My point is, I think by calling soldiers and airmen and corpsmen (and those guys who float on and under the water) heroes, rather than demonstrating your great reverence for what they’re doing, you are actually diminishing their sacrifices by attributing their willingness and capacity to do what it takes to some sort of Super Power, or other-than-human characteristic. What I hear is “You have something I don’t that makes it possible for you to do this.” Embedded in that, whether you know it or not, is the implication that it’s easier for my husband and me to do this thing because we’ve been gifted with some . . . well, something, that makes it easier for us to do this than it would be for you. So in some weird, backdoor way, it lessens the weight and cost of our sacrifice.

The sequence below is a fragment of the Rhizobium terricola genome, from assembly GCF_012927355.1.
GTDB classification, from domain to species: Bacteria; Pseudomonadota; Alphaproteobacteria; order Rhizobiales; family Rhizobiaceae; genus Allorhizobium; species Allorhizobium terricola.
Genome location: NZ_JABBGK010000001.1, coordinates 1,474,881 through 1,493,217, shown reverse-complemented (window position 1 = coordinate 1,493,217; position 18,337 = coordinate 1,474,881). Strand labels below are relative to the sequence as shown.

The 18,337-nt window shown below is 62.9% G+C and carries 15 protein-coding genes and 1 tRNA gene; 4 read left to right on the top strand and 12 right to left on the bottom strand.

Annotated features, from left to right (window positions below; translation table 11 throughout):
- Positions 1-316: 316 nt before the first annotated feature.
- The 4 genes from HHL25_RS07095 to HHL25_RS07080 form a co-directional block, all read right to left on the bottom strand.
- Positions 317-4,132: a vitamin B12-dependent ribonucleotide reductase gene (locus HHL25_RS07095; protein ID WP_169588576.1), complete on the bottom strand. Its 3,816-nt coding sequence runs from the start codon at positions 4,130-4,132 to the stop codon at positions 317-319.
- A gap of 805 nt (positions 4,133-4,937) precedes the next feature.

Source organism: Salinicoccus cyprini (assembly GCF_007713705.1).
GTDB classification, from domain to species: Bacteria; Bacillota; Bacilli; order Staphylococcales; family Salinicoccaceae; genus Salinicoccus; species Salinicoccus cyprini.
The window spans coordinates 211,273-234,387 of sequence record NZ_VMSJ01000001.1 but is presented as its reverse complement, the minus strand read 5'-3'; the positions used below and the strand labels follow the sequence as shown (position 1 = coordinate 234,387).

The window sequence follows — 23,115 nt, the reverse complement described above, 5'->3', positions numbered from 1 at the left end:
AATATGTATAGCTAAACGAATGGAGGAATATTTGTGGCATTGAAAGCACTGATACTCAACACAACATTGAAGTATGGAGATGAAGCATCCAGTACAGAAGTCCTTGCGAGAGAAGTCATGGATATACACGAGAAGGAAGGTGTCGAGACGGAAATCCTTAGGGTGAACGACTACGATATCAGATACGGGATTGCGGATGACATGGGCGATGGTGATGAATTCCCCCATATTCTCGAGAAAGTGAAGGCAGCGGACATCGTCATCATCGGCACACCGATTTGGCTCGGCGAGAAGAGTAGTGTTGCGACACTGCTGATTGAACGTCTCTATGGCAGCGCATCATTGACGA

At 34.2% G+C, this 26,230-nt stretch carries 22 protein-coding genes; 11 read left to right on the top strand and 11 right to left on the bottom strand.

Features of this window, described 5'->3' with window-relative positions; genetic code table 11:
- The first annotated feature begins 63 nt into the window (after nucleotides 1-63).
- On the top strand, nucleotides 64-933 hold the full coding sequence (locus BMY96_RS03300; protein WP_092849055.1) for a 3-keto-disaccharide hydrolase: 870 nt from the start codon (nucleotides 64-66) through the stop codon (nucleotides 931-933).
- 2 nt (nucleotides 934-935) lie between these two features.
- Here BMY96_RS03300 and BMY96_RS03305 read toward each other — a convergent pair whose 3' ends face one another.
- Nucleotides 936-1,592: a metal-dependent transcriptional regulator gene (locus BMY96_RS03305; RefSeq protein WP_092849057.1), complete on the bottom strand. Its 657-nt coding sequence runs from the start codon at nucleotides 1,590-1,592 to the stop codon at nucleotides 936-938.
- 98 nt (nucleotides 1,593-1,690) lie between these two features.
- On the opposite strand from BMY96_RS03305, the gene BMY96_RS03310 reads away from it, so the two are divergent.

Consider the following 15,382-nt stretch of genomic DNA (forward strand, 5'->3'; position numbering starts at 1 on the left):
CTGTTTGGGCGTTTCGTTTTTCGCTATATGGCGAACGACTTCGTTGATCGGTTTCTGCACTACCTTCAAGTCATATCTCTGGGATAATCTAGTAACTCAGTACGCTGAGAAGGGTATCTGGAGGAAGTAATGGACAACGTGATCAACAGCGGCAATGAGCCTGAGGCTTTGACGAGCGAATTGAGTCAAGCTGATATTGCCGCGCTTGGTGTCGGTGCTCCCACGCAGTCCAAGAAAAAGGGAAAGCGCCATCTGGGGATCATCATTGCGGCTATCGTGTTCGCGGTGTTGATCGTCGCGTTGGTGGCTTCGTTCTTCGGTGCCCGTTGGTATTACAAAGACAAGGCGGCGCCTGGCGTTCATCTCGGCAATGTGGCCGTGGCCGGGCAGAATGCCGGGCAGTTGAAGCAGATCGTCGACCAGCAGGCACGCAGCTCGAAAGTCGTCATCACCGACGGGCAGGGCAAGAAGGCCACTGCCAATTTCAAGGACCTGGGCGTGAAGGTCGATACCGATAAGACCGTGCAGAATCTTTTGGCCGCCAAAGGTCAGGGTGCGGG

Now, I realize that people who use these words are trying to say the exact opposite. I do. You’re struggling to put into words your appreciation and your admiration. And I so appreciate it! So, please don’t misunderstand. I’m trying to help you in the struggle and tell you about language that isn’t so helpful. And, maybe it’s just not helpful for me. So, maybe I’m just helping you help me. But maybe I’m also inspiring you to ask the soldiers and soldiers’ families you know how they feel about the “hero” talk. Ask them if it helps them feel better about what they’re doing. And if it does, by all means! continue to tell them that. Because I know that more than anything, you’d like to help and support and express your appreciation for soldiers and for their families.